As I observed a baby elephant playing mischievously and a mother protecting her children, it became starkly clear how innocent these creatures are, and how necessary it is for us to protect them.Chelsea Clinton
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©Barbara Kinney/The Clinton Foundation
Often, what stands between life and death for an elephant are rangers. These brave men and women know the land, the people and their hardships, and are the eyes and ears for other conservationists. With their frequent patrol efforts, they put their lives on the line to protect wildlife, and to ensure that conservation efforts work.
©Brent Stirton/Reportage by Getty Images
WCS has long been protecting elephants in eight of the most important conservation landscapes in Africa. We have now launched elephant protection programs in four new sites: Ivindo National Park in Gabon, Okapi Faunal Reserve in the Democratic Republic of Congo, Ruaha and Katavi National Parks in Tanzania, and Niassa National Reserve in Mozambique. These four sites alone shelter 44,000 elephants.
WCS conservationists are working alongside rangers, ecoguards, rural communities, government officials, and even Labrador retrievers to turn the tide for elephants. From radio-collaring elephants on the ground to monitoring their populations overhead, from training and equipping local rangers to deploying ivory-sensitive sniffer dogs at key transit points, we’re fighting to save elephants every day.
Since 1990, WCS field biologist Andrea Turkalo has dedicated herself to the study and protection of forest elephants, completing groundbreaking research on their language and social relationships and watching over the forest clearing and elephant sanctuary of Dzanga Bai in the Central African Republic. She has catalogued over 4,000 elephants dwelling in Dzanga-Sangha National Park and can identify more than 800 individuals by sight alone.
Thomson Tembo was a notorious elephant poacher before turning in his gun and joining WCS’s Community Markets for Conservation co-op in Zambia. Since 2003, the program has taught participants sustainable agriculture methods to improve crop yields and reduce deforestation, while connecting them with commodity and retail markets. Today, Thomson operates his own mills, keeps bees, and inspires other former poachers to follow his lead.
©Julie Larsen Maher/WCS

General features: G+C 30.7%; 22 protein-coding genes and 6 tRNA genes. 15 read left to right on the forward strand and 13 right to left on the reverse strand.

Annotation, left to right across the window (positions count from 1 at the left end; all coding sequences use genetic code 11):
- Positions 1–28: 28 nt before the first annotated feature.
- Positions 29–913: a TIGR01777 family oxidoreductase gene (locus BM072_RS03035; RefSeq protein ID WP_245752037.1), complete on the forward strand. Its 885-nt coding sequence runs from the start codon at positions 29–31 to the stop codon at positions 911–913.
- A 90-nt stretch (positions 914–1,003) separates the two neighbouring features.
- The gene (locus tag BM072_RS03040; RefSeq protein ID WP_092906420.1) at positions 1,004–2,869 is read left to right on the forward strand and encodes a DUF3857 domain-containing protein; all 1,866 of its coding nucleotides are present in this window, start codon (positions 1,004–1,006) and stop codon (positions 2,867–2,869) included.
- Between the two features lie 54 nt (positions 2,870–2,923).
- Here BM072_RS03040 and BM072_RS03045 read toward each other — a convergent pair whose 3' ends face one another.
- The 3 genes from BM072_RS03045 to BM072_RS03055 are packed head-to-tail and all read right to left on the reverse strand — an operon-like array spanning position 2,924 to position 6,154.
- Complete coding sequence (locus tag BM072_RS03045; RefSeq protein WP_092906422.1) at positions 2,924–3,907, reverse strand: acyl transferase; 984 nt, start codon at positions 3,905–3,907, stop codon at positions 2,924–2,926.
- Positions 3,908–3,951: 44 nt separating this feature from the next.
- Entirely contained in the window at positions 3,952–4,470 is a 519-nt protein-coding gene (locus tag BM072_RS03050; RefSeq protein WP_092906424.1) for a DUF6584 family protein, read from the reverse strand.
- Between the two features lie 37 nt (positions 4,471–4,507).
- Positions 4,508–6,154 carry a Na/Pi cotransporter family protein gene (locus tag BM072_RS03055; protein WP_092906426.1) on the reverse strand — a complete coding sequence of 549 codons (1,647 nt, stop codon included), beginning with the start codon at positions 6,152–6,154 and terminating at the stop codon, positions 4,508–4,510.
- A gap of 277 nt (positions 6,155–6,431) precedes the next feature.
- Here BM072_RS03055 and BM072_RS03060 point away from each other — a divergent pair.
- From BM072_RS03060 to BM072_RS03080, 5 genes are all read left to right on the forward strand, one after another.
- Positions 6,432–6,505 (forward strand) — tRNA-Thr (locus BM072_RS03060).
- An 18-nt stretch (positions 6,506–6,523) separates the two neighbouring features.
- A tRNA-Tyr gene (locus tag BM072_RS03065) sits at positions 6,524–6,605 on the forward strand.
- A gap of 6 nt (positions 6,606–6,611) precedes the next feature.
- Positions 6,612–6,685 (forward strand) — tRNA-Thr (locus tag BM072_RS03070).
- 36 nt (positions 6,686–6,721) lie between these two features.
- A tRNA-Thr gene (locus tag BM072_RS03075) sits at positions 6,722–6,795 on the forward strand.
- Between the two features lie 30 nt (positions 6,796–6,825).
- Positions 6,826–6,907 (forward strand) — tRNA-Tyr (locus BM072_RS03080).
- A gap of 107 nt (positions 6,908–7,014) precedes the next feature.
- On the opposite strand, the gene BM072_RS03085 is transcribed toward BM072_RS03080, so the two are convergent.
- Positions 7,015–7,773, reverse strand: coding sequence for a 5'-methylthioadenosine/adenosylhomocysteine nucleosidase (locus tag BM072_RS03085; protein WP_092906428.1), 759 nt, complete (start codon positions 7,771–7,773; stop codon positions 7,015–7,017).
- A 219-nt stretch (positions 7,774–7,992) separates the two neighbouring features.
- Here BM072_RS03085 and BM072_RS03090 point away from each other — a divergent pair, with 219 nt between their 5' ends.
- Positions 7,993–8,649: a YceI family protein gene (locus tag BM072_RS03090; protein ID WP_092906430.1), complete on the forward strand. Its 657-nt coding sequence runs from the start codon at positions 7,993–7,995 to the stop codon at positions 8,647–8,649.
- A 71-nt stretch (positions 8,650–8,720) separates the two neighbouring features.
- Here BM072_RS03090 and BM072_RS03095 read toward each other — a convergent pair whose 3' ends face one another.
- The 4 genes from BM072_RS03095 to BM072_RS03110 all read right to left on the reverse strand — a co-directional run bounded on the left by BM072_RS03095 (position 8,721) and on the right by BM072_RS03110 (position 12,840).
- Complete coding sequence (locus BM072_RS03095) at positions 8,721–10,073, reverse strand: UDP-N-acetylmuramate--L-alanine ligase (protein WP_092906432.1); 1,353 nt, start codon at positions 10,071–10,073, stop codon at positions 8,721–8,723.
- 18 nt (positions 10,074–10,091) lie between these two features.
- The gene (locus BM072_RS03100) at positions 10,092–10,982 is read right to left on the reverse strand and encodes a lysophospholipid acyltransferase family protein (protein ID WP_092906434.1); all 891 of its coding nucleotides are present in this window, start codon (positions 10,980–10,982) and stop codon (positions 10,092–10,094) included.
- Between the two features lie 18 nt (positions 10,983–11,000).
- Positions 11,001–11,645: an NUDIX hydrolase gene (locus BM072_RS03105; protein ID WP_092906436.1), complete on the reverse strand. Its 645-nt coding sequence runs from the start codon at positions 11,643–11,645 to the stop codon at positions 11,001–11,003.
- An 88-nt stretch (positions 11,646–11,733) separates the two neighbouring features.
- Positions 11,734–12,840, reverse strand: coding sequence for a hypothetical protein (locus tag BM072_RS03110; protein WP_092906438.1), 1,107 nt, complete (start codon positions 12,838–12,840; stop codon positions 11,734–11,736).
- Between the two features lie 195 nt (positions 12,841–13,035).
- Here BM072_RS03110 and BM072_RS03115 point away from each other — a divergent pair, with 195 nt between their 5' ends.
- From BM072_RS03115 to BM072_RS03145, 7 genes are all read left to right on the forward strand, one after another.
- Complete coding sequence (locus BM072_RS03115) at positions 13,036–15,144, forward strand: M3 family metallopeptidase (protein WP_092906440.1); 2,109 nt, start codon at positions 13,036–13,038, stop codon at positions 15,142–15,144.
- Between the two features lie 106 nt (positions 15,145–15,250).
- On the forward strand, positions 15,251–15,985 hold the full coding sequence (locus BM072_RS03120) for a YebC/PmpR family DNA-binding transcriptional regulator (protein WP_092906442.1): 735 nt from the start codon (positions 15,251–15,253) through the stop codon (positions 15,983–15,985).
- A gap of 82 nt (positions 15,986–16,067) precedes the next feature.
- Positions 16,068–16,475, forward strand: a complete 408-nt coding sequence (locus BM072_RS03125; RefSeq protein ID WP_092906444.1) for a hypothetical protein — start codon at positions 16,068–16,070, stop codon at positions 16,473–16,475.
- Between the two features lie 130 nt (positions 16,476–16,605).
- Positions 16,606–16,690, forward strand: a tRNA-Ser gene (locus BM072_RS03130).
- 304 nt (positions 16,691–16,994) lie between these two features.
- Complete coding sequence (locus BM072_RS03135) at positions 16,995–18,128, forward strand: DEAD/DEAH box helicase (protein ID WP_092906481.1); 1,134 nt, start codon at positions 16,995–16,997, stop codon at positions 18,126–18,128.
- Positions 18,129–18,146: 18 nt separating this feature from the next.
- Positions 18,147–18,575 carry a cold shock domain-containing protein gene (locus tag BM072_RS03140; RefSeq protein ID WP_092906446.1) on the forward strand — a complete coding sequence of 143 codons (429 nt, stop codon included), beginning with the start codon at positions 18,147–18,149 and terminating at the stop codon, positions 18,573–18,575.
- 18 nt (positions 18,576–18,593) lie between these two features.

Manager of the Mpala Elephant Monitoring Project in Laikipia, Kenya, which receives WCS support, Enock Ochieng typically spends six days a week searching for elephants. Since 2010, he has helped compile a photo identification catalogue of hundreds of elephants, data used by anti-poaching agencies. A native Kenyan, Enock is proud to be helping his country save these giants.
Darren Potgieter was born just south of South Africa’s Kruger National Park, where he developed his passion for wildlife. He has the rare title of “pilot conservationist” and is section manager for Mozambique’s Niassa Reserve, which WCS co-manages with Mozambique’s government. Since 2011, he has supported the reserve with aerial surveillance and law enforcement assistance, helping to dramatically reduce poaching there.
A WCS senior conservationist, National Geographic Society Explorer-in-Residence, and special adviser to the President of Gabon, Mike Fay has dedicated much of his life to studying and protecting African wildlife. In May 2013, following a brutal elephant slaughter in the Central African Republic (CAR), he helped facilitate discussions between the leaders of Gabon and CAR to stop the poaching.
Deo Kujirakwinja manages WCS’s Eastern Democratic Republic of Congo Program. A DRC native, he has worked to protect elephants and other wildlife of Virunga National Park since 2003 and Kahuzi-Biega NP since 2008, even as the region has endured decades of armed conflict. His work includes biological and socioeconomic surveys, ranger training, and support to transboundary cooperation, conflict resolution, and community conservation.
Boo Maisels is WCS’s ecological monitoring coordinator in the Congo Basin and a member of the IUCN African Elephant Specialist Group. She has worked in Central Africa to survey elephants, great apes, and more for over 20 years. Together with many partners, she helped sound the alarm on the devastating loss of 62 percent of African forest elephants from 2002–2011.
More than 2,000 elephants call Tanzania’s Tarangire National Park home, and Charles Foley can identify some 800 of them. (Among his favorites? A matriarch he calls Big Mama.) As director of WCS’s Tarangire Elephant Project, Charles works to protect the herds and the migration pathways they rely on to reach surrounding calving areas. He also works with members of the local Maasai tribe who help monitor for poaching.
WCS provides technical support to the ANPN’s sniffer dog unit. The dogs are trained to detect shipments of illegal ivory (amongst other threatened wildlife species) at airports, shipping ports, and roadway checkpoints. Here (left to right), dog handlers Medelick Biteghe bi Nze and Price Meye pose with Cooper, a highly methodical Lab, and Lumi, an energetic spaniel.
The leaders of several African nations took the stage at the 2013 Clinton Global Initiative and asked the world to stand behind them with an ivory moratorium. Through this commitment, WCS, as well as other conservation organizations, governments, and concerned citizens, are determined to stop the killing, stop the trafficking, and stop the demand.